US 4336472 A
A centrifugal switch actuator compensates for normal axis tolerance in a centrifugal switch operating mechanism for a motor consisting of a rotational velocity- responsive element mounted on the motor shaft and a switch housing spaced from the shaft. A lever has a lower member disposed adjacent the rotational velocity-responsive element and an upper member which engages one of a plurality of grooves in an actuator movable in the switch housing to make and break switches therein.
1. A linkage for operating a stationary switch in response to the rotational velocity of a motor shaft, said shaft having a centrifugal mechanism mounted thereon and movable in response to a change in the rotational velocity of said motor shaft, and linkage comprising:
a lever mounted adjacent to and adapted to be moved by said centrifugal mechanism, said lever having a notched end, and
an actuator for said stationary switch having a plurality of adjacent grooves thereon, said notched end of said lever positioned to mate with one of said grooves,
whereby the relative position of said lever with respect to said centrifugal mechanism and said actuator can be fixed by selective positioning of said notch in one of said grooves.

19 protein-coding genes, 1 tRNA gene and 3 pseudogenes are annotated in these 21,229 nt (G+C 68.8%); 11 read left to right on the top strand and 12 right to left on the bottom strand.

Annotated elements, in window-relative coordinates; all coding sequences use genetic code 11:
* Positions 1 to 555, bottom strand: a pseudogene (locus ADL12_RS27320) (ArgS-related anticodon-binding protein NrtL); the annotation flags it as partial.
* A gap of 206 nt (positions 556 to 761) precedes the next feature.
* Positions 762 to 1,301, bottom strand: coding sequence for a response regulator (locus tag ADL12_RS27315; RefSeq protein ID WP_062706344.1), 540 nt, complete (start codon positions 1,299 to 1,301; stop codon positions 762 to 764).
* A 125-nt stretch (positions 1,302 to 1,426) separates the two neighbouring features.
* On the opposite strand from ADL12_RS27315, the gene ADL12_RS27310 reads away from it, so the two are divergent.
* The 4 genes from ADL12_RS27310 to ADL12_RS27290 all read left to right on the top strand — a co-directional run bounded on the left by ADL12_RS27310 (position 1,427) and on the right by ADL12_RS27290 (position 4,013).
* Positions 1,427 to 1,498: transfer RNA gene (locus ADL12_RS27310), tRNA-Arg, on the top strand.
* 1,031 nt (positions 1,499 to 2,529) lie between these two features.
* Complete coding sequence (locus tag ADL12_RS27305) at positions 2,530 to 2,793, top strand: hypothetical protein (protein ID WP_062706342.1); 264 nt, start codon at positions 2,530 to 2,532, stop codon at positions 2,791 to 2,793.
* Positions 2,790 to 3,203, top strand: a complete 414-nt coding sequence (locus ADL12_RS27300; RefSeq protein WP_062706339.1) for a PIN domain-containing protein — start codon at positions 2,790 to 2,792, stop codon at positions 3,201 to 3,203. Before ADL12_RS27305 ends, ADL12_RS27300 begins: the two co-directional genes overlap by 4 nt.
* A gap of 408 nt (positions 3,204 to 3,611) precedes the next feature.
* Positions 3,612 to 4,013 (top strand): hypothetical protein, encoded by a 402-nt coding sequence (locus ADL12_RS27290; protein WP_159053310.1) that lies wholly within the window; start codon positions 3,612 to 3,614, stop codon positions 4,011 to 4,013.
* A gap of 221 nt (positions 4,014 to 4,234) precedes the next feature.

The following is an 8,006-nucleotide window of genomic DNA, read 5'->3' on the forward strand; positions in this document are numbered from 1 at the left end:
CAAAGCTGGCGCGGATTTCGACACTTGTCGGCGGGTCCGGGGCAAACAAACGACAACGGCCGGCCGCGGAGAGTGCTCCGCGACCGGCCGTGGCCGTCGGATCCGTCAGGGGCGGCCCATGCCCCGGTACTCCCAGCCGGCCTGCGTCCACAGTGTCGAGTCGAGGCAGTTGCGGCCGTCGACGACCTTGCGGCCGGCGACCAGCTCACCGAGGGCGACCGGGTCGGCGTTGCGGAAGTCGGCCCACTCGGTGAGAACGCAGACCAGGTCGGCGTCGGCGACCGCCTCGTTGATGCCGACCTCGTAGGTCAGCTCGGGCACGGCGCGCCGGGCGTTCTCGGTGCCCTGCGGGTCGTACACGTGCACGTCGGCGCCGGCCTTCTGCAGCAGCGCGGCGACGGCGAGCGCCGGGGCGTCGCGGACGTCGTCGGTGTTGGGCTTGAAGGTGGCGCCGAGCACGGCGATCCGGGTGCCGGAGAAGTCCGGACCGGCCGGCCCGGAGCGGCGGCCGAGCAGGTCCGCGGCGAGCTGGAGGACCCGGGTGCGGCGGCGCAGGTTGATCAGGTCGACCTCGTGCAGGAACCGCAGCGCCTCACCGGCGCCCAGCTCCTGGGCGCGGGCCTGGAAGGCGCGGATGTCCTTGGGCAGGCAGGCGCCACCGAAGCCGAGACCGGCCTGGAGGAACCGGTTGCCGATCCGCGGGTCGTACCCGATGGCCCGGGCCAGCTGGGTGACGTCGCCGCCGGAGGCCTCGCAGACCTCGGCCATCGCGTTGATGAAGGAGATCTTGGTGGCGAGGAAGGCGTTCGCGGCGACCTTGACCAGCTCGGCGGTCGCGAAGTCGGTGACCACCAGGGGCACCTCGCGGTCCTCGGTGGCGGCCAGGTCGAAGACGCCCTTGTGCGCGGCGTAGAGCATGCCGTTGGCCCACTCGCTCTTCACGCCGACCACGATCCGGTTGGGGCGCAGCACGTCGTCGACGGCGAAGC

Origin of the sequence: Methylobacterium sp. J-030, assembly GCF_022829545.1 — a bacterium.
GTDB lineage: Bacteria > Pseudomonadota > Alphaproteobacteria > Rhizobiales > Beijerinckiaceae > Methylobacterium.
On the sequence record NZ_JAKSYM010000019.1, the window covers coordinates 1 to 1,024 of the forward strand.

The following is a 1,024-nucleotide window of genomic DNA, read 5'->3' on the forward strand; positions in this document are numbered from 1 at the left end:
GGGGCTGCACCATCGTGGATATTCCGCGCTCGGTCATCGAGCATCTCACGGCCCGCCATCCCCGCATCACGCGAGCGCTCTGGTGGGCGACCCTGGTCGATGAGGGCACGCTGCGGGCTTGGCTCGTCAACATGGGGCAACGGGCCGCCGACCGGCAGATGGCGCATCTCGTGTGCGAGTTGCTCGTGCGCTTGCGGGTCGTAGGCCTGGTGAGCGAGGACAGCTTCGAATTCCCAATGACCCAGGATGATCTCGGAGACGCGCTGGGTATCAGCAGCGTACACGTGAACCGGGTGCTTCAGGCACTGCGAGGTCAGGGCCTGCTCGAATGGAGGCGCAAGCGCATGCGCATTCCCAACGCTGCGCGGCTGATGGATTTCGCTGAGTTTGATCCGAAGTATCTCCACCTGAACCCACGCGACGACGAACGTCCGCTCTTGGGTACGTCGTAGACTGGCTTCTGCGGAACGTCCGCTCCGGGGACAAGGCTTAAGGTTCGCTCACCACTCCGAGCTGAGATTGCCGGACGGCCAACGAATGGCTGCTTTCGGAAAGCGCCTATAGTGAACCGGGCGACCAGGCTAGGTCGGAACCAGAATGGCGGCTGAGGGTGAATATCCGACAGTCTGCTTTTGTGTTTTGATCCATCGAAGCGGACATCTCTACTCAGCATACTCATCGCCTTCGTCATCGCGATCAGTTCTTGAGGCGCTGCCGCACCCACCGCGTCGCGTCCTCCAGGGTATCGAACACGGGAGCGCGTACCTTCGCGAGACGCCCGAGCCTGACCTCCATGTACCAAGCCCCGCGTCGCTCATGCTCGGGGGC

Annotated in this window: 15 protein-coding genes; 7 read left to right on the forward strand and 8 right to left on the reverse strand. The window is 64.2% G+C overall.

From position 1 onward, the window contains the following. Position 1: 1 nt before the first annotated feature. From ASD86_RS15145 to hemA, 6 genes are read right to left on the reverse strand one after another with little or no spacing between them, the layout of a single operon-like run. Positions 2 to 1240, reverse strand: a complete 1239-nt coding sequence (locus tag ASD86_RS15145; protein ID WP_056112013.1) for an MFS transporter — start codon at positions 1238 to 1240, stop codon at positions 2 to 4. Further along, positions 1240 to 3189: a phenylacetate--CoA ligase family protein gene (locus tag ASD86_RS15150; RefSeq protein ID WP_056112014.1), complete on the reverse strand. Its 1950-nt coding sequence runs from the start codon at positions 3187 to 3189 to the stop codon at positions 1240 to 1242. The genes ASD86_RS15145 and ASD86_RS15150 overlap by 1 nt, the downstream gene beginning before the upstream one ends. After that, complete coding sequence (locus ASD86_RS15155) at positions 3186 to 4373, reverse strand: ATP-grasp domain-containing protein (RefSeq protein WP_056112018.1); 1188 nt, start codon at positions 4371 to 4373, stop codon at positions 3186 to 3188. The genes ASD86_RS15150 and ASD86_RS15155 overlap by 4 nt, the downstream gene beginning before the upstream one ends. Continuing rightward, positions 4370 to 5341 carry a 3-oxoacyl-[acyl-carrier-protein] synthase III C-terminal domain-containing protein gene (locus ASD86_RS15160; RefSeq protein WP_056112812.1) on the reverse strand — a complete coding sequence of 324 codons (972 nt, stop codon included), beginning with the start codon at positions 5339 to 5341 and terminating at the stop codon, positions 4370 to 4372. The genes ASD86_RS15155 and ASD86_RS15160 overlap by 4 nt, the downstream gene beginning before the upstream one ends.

2. The linkage of claim 1 wherein said stationary switch is contained in a motor housing and said lever is pivotally mounted on said housing to transmit movement of said centrifugal mechanism to said actuator.
3. The linkage of claim 2 wherein said lever comprises:
a vertical upper member terminating in said notched end;
a vertical lower member engageable with aid centrifugal mechanism in response to a change in the rotational velocity of said shaft; and
a central horizontal member connecting said upper and lower members and pivotally mounted on said housing to allow limited rotational movement of said lever.
4. The linkage of claim 1 wherein said notched end of said lever is formed by two spaced upwardly extending tynes connected to an upper portion of said lever.
5. The linkage of claim 1 wherein said grooves on said actuator are formed by spaced vertical ribs carried on said actuator.
6. In a motor having a start winding, a run winding, a stationary switch connecting said start winding to a source of electrical potential, and a centrifugally operated mechanism for operating said switch to disconnect said start winding from said source at a given speed of rotation of said motor, an improvement in a switch actuation means interconnecting said switch and said centrifugally operated mechanism, said improvement comprising:
a switch actuator for operating said stationary switch, said actuator provided with a plurality of axially spaced grooves; and
a lever moved by said centrifugally operated mechanism, said lever having a forked end interconnected to one of said grooves,